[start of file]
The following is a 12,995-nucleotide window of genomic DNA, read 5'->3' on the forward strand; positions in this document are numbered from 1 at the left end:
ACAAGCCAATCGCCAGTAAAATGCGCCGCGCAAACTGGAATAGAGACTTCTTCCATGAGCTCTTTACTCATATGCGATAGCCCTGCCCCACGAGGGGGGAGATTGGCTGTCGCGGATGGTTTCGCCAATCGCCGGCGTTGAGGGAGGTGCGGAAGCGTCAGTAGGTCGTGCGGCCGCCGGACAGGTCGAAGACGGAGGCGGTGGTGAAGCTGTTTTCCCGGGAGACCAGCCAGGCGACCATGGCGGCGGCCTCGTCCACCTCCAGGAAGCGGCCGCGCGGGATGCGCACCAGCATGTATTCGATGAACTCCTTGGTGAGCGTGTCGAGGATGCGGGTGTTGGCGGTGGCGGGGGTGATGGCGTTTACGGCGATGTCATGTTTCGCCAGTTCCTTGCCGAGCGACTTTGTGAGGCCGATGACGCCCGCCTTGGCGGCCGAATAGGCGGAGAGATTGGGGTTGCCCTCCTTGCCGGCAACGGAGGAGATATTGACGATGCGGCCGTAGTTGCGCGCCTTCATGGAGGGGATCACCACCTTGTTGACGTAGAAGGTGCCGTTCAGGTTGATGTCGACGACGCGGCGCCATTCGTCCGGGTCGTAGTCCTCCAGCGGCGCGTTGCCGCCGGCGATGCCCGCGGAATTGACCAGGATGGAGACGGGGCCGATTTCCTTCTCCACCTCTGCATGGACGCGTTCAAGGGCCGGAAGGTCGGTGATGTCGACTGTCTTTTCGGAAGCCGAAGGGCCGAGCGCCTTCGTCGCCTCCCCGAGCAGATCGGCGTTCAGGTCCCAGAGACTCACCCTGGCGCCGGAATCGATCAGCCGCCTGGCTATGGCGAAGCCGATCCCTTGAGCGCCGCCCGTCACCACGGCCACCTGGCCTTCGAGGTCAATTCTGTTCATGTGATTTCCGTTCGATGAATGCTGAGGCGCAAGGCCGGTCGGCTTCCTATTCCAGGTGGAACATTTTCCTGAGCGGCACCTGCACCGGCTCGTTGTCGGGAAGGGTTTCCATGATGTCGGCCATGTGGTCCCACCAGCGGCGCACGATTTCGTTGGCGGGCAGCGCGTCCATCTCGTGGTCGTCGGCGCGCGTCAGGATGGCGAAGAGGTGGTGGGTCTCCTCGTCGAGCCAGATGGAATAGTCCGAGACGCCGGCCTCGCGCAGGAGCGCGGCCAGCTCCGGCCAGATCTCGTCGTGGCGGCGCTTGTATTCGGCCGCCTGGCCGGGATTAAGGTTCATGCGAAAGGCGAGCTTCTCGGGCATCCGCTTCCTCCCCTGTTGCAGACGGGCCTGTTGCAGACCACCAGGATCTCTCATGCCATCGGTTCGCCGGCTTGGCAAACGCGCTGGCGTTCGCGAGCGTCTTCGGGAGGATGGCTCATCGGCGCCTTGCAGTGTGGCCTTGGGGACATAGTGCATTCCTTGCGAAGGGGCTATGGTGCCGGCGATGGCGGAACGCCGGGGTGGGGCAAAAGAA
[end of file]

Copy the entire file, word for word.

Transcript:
The following is a 12,995-nucleotide window of genomic DNA, read 5'->3' on the forward strand; positions in this document are numbered from 1 at the left end:
ACAAGCCAATCGCCAGTAAAATGCGCCGCGCAAACTGGAATAGAGACTTCTTCCATGAGCTCTTTACTCATATGCGATAGCCCTGCCCCACGAGGGGGGAGATTGGCTGTCGCGGATGGTTTCGCCAATCGCCGGCGTTGAGGGAGGTGCGGAAGCGTCAGTAGGTCGTGCGGCCGCCGGACAGGTCGAAGACGGAGGCGGTGGTGAAGCTGTTTTCCCGGGAGACCAGCCAGGCGACCATGGCGGCGGCCTCGTCCACCTCCAGGAAGCGGCCGCGCGGGATGCGCACCAGCATGTATTCGATGAACTCCTTGGTGAGCGTGTCGAGGATGCGGGTGTTGGCGGTGGCGGGGGTGATGGCGTTTACGGCGATGTCATGTTTCGCCAGTTCCTTGCCGAGCGACTTTGTGAGGCCGATGACGCCCGCCTTGGCGGCCGAATAGGCGGAGAGATTGGGGTTGCCCTCCTTGCCGGCAACGGAGGAGATATTGACGATGCGGCCGTAGTTGCGCGCCTTCATGGAGGGGATCACCACCTTGTTGACGTAGAAGGTGCCGTTCAGGTTGATGTCGACGACGCGGCGCCATTCGTCCGGGTCGTAGTCCTCCAGCGGCGCGTTGCCGCCGGCGATGCCCGCGGAATTGACCAGGATGGAGACGGGGCCGATTTCCTTCTCCACCTCTGCATGGACGCGTTCAAGGGCCGGAAGGTCGGTGATGTCGACTGTCTTTTCGGAAGCCGAAGGGCCGAGCGCCTTCGTCGCCTCCCCGAGCAGATCGGCGTTCAGGTCCCAGAGACTCACCCTGGCGCCGGAATCGATCAGCCGCCTGGCTATGGCGAAGCCGATCCCTTGAGCGCCGCCCGTCACCACGGCCACCTGGCCTTCGAGGTCAATTCTGTTCATGTGATTTCCGTTCGATGAATGCTGAGGCGCAAGGCCGGTCGGCTTCCTATTCCAGGTGGAACATTTTCCTGAGCGGCACCTGCACCGGCTCGTTGTCGGGAAGGGTTTCCATGATGTCGGCCATGTGGTCCCACCAGCGGCGCACGATTTCGTTGGCGGGCAGCGCGTCCATCTCGTGGTCGTCGGCGCGCGTCAGGATGGCGAAGAGGTGGTGGGTCTCCTCGTCGAGCCAGATGGAATAGTCCGAGACGCCGGCCTCGCGCAGGAGCGCGGCCAGCTCCGGCCAGATCTCGTCGTGGCGGCGCTTGTATTCGGCCGCCTGGCCGGGATTAAGGTTCATGCGAAAGGCGAGCTTCTCGGGCATCCGCTTCCTCCCCTGTTGCAGACGGGCCTGTTGCAGACCACCAGGATCTCTCATGCCATCGGTTCGCCGGCTTGGCAAACGCGCTGGCGTTCGCGAGCGTCTTCGGGAGGATGGCTCATCGGCGCCTTGCAGTGTGGCCTTGGGGACATAGTGCATTCCTTGCGAAGGGGCTATGGTGCCGGCGATGGCGGAACGCCGGGGTGGGGCAAAAGAA